Medea Benjamin

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Medea Benjamin
Medea Benjamin 1.JPG
Born
Susan Benjamin

(1952-09-10) September 10, 1952 (age 67)
NationalityUnited States
EducationTufts University
Columbia University
New School for Social Research
OccupationPolitical activist, author
Children2

Medea Benjamin (born Susan Benjamin; September 10, 1952) is an American political activist who co-founded Code Pink and, along with activist and author Kevin Danaher, the fair trade advocacy group Global Exchange. Benjamin was the Green Party candidate in California in 2000 for the United States Senate, receiving the highest raw vote total of any Green Party U.S. Senate candidate.[1] She currently contributes to OpEdNews[2] and The Huffington Post.[3]

Early life[edit]

Susan Benjamin grew up in Freeport, New York, on Long Island, a self-described "nice Jewish girl".[4]

During her first year at Tufts University, she renamed herself after the Greek mythological character Medea and joined the Students for a Democratic Society.[5] She then dropped out of school and hitchhiked through Europe and Africa, teaching English classes to earn money.[5] She later returned to the United States and received master's degrees in public health from Columbia University and in economics from The New School.[5] Benjamin worked for ten years as an economist and nutritionist in Latin America and Africa for the United Nations Food and Agriculture Organization,[6] the World Health Organization, the Swedish International Development Agency,[7] and the Institute for Food and Development Policy.[citation needed]

From 1979 to 1983, Benjamin lived and worked in Cuba, and married the coach of the Cuban national basketball team. She worked for a communist newspaper, initially describing the nation as "heaven". However, after writing a piece about censorship in Cuba, Benjamin was deported.[5] After returning to the US, she met Kevin Danaher, with whom she was married for many years.[5]

Career[edit]

Organizations[edit]

Benjamin speaking at a Code Pink rally.

In 1988, with her husband, Kevin Danaher, and Kirsten Moller, Benjamin co-founded the San Francisco-based Global Exchange, which advocates fair trade alternatives to what she describes as corporate globalization. In 2002, she co-founded the feminist anti-war group Code Pink: Women for Peace, which advocated an end to the Iraq War, the prevention of future wars, and social justice. Benjamin has also been involved with the anti-war organization United for Peace and Justice.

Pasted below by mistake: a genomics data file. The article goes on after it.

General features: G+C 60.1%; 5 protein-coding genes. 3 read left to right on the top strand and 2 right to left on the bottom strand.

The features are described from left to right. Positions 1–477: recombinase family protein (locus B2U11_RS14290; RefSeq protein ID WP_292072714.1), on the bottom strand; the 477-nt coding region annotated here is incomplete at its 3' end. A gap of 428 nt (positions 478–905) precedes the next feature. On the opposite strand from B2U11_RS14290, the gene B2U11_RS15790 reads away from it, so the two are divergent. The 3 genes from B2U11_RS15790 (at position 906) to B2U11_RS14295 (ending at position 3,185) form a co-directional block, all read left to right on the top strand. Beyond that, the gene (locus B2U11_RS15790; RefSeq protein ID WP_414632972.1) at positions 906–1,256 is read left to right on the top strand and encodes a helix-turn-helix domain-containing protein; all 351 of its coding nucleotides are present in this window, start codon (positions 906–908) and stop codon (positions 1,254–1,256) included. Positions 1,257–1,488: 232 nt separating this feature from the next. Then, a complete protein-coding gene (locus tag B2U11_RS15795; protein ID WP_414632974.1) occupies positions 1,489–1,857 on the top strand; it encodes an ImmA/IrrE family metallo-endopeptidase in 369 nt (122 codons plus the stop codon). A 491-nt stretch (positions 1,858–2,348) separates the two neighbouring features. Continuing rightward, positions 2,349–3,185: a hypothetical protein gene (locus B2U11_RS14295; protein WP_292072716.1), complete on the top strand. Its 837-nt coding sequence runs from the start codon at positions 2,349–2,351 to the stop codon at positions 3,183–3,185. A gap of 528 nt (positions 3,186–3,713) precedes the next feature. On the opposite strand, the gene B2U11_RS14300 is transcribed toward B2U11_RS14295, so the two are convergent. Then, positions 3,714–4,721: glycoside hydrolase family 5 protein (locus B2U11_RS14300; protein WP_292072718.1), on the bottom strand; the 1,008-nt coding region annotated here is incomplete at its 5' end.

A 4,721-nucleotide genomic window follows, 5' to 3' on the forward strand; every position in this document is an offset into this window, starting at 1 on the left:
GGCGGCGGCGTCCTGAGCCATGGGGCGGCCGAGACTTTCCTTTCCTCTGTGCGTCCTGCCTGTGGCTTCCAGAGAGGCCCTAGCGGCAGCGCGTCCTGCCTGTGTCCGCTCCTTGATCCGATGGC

She later created the Occupation Watch Center in Baghdad (IOWC) to monitor the United States military, and the war's effect on civilian populations. Through this center, she brought U.S. military family members to see the conditions under which enlisted personnel served, and to speak out against the war, in Congress and at the United Nations, in 2003.[8]

Politics[edit]

In 2000, Benjamin ran for the United States Senate on the Green Party ticket.[9] She advocated a living wage, universal healthcare and delaying genetically engineered foods.[10] Such was leading position of the Democrat incumbent Dianne Feinstein, Benjamin and her Republican rival Tom Campbell chose to participate in joint events, including a press conference, during the campaign.[11] Benjamin garnered 99,716 votes, 74%, in the primary,[12] and 326,828 votes, 3.08% of the general election total ballots.[13] Since then she has remained active in the Green Party and has also supported efforts by the Progressive Democrats of America.[14][15] She is a member of the Liberty Tree Board of Directors.

As of April 2015, she serves on the Green Shadow Cabinet of the United States as "Secretary of State".[16]

Protest actions[edit]

Medea Benjamin speaks at a rally during the 2007 State of the Union Address in Washington, D.C.

From 2002 to 2009, Benjamin engaged in numerous protests involving members of the Bush administration (Secretary of Defense Donald Rumsfeld; President George W. Bush; Secretary of State Condoleezza Rice); Iraqi Prime Minister Nouri al-Maliki, and others. Benjamin engaged in protest actions at the 2004 Democratic National Convention and the 2004 Republican National Convention.[17] On December 4, 2007, she was arrested by plainclothes police in Lahore, Pakistan, detained by the ISI for eight hours, and deported after protesting the house arrest of lawyers (including Aitzaz Ahsan).[18][19] In 2009, Benjamin joined the steering committee for the Gaza Freedom March.[20] In February 2012, Benjamin was arrested and deported[21] for illegal entry to Bahrain and her participation in an illegal protest.[22]

During 2005–2010, she worked to oppose United States threats of a possible impending war with Iran, including lobbying Congress, taking peace delegations to Iran, and bringing Iranian youth to Congress.

Benjamin repeatedly interrupted a major speech by President Barack Obama regarding United States policy in the War on Terror at the National Defense University on May 23, 2013.[23][24] After Benjamin was removed for her actions, President Obama then went off script. "The voice of that woman is worth paying attention to," he said. "Obviously I do not agree with much of what she said. And obviously she wasn't listening to me and much of what I said. But these are tough issues. And the suggestion that we can gloss over them is wrong."

"If he had indeed made significant policy changes, I wasn't going to say anything," Benjamin told The Daily Beast later. "I would have preferred that option, but given that he didn't make those kind of changes I was looking for, I was glad to be given the opportunity to speak out."[25]